Gagandeep Singh Grover a.k.a. Gagan Singh

Extending Arts Practice

Grant Period: Over six months

Gagan Singh is a Delhi-based visual artist, whose experiments with drawing have involved engaging with illustration, cartoons, storytelling, memory mapping, site specific installations, wall art and artist books. Gagan brings an element of flaneury to his work, both in the literal sense of walking through the city, but also via the mental act of constructing visual narratives in landscapes drawn from memory and observation. ‘I have been influenced by miniature art, comic books, graphic novels, walking in the city and stories trapped in my head. I keep on giving birth to characters which start off their own stories and fade away, giving rise to new characters with traces of the old. The works have become an act of carrying on a never-ending narrative, for example, of doggy koko running into an imaginary mindscape and I forever chasing the dog,’ says Gagan, in his proposal.

In Gagan’s new project, ‘Drawing as a Mental Exercise’, he intends to experiment with animation to reconstruct his everyday experiences of Delhi. Gagan is interested especially in the idea of movement, and of making the invisible visible. He feels that the medium of animation will allow him to interrogate his hypothesis of drawing being a mental exercise: ‘I understand drawing as not just an act of drawing on paper or on a surface but also a process of the mind to create possibilities in the visual language. I am interested in those spaces where I can discover how a series of drawings in a sequence or frames per second connect with themselves to form a visual impression on the eye and the mind of the viewer. I often see that a single drawing of mine triggers a certain motion in the drawing, which I feel I need to develop, stretch out, pull and put action into. I may see a still image but I can see the story animating. This brings me to the need of extending this thought process of the mind by laying the whole story out in motion, which I think animation will allow me to do,’ he remarks.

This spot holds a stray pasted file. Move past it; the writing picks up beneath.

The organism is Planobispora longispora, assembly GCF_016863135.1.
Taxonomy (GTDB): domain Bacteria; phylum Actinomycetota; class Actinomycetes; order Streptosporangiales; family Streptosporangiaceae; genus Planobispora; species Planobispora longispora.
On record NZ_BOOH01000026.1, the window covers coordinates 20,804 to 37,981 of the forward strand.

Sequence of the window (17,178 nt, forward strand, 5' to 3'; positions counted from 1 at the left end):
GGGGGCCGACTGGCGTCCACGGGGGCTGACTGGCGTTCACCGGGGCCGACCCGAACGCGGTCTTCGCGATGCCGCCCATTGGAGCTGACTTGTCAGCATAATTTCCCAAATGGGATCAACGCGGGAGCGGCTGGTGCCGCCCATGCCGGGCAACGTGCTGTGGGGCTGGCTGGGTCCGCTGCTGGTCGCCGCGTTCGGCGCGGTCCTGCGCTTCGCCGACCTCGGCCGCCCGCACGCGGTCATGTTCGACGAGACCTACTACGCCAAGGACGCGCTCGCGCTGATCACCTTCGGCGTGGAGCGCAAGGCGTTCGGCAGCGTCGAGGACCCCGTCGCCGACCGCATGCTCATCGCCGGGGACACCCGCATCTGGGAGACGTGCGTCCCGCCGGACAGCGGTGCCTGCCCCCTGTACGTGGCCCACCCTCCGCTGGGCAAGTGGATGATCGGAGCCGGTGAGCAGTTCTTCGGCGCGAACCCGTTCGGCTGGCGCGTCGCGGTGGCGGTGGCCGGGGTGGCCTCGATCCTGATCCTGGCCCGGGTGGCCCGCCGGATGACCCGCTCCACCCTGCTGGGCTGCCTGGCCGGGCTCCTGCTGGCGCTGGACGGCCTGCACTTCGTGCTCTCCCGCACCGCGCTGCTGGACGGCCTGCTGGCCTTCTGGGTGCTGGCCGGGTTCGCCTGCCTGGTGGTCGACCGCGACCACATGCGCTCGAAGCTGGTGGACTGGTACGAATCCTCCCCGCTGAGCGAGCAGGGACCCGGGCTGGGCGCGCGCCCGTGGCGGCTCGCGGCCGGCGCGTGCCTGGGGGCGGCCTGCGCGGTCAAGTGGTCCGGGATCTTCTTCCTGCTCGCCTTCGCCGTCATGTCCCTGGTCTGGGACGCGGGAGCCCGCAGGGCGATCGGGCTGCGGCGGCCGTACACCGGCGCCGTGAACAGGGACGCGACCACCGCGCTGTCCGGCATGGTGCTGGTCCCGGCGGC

Gagan’s approach to this project will involve a combination of research and practice. He plans on exploring digital interfaces like drawing with a digital pen, or scanning his paper drawings and adding special effects to enhance the animation and using sound and editing techniques. He also intends to study movement in some of the early animation films in India, as well as look at one or two puppetry traditions. Gagan’s videos and animation work will be displayed in the process of its making in his studio in Nehru Place. He plans on placing his animations in corridors, passages, and open public places in the Nehru Place market to explore the nature of site-specificity and what it means for animation and drawing. He imagines the final outcome as a series of animations through which he will experiment with the boundaries of making ‘visible’ worlds that are ‘invisible’, or concealed in the in-between spaces of his drawings and thought processes.